Israel and West Bank
Israeli forces lead a raid in the West Bank village of Yamun on February 6, killing Ahmed Jarrar, the man responsible for the January 9 terrorist attack that claimed the life Rabbi Raziel Shevah. Earlier in the week, Jerusalem retroactively legalized the West Bank outpost of Havat Gilad, where Rabbi Shevah had been living. Prime Minister Benjamin Netanyahu said that cabinet’s unanimous vote was meant to “allow the continuation of normal life there.”
A mob of over 200 Palestinian Arabs attempted to attack an Israeli man who got lost and entered the Palestinian village of Abu Dis in the West Bank. Palestinian police in the area removed the man from his car and secured him inside a nearby building. The mob proceeded to burn the car before IDF forces moved into the village and evacuated the man.
The Israeli Defense Ministry announced that it had recently stopped an attempt to smuggle bomb-making supplies into Gaza through the Kerem Shalom crossing on February 4. The contraband supplies were hidden in boxes holding medical supplies and were discovered during a routine inspection.
In anticipation of a future conflict with Israel, Hamas conducted near-daily missile tests including a series of five missile tests on February 3. Israeli aircraft also attacked a Hamas target on February 3 in response to a rocket fired at Israel from the coastal enclave.
A roadside bomb in the Sinai killed two members of the Egyptian security forces and wounded five others, including a civilian. No group has taken responsibility yet, but the attack seems to be similar to previous ones carried out by the Islamic State’s Sinai affiliate.
The Egyptian government began removing homes and olive groves in the area around the El-Arish Airport in North Sinai in order to create a security buffer zone, displacing thousands of people. El-Arish has been closed to the public for years but is used by high ranking officials when they travel to North Sinai.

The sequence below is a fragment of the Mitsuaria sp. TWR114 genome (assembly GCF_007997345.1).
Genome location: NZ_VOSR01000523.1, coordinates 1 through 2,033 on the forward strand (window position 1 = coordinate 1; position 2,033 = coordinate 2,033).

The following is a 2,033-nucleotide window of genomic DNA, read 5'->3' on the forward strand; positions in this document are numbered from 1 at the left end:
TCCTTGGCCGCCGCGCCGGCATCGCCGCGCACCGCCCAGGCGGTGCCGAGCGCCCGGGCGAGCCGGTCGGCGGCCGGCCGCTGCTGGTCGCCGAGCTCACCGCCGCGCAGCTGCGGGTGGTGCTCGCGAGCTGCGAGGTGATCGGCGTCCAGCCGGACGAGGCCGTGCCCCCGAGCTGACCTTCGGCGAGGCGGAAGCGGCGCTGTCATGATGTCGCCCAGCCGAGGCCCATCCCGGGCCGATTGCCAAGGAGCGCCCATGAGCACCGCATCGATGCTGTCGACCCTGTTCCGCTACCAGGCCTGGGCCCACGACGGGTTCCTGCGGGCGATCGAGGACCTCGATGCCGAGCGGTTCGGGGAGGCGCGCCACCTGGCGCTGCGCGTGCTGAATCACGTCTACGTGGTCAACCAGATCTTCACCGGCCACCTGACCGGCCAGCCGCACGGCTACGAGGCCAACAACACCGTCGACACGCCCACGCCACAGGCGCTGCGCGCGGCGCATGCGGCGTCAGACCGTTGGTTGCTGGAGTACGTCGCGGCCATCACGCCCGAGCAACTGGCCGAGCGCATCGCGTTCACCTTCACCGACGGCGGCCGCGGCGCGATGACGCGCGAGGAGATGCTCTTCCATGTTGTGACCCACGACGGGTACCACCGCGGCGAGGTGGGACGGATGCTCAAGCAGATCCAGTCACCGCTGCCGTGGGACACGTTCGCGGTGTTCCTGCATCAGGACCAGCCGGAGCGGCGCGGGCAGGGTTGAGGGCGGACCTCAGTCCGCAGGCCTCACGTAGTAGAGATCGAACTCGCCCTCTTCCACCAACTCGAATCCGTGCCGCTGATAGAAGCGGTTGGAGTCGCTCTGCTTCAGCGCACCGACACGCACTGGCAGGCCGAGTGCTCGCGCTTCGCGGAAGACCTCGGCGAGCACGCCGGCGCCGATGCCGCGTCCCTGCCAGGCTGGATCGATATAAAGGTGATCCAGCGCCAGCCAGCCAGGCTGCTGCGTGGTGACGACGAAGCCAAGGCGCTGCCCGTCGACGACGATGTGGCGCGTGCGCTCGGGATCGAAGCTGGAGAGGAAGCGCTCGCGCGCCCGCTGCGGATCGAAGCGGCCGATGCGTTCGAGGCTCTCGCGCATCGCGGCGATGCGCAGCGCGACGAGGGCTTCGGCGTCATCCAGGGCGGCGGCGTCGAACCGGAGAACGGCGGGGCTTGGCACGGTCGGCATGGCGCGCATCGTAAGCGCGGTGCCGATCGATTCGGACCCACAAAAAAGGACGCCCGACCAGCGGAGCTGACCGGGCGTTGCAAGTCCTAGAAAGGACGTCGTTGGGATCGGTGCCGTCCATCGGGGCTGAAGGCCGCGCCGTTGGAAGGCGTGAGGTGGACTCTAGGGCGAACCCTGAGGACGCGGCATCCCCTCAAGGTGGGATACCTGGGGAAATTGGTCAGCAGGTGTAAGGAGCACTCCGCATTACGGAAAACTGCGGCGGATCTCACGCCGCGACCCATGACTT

According to a New York Times report, Israel covertly used unmarked drones, helicopters, and jets to attack militant groups in Egypt with the permission of the Egyptian government over the past two years. For Egypt, Israeli assistance has helped it gain the upper hand in a five-year war it has been fighting with radical Islamic groups in Sinai. For Israelis, these strikes help them control their border and ensure that instability in the Sinai Peninsula doesn’t spill over the borders. Both sides desire to conceal Israel’s role in the airstrikes for fear of a backlash inside Egypt, where government officials often refer to Israel as a nemesis and declare their allegiance to the Palestinian side.
Arabic language news media reported that Hezbollah has bought 100 acres of land in Druze communities near the Chouf Mountains to store weapons, in the hopes that Israel will be reluctant to strike areas near the minority population.
Media reports indicate that Hamas may be seeking to set up a military force in the Golan Heights at the urging of Iran. This force would be directed to fire missiles towards Israel from strategic positions in the North. Hamas hasn’t commented on this report but several sources within Gaza have denied it.
Jewish Policy Center intern Shep Gerszeberg compiled this report.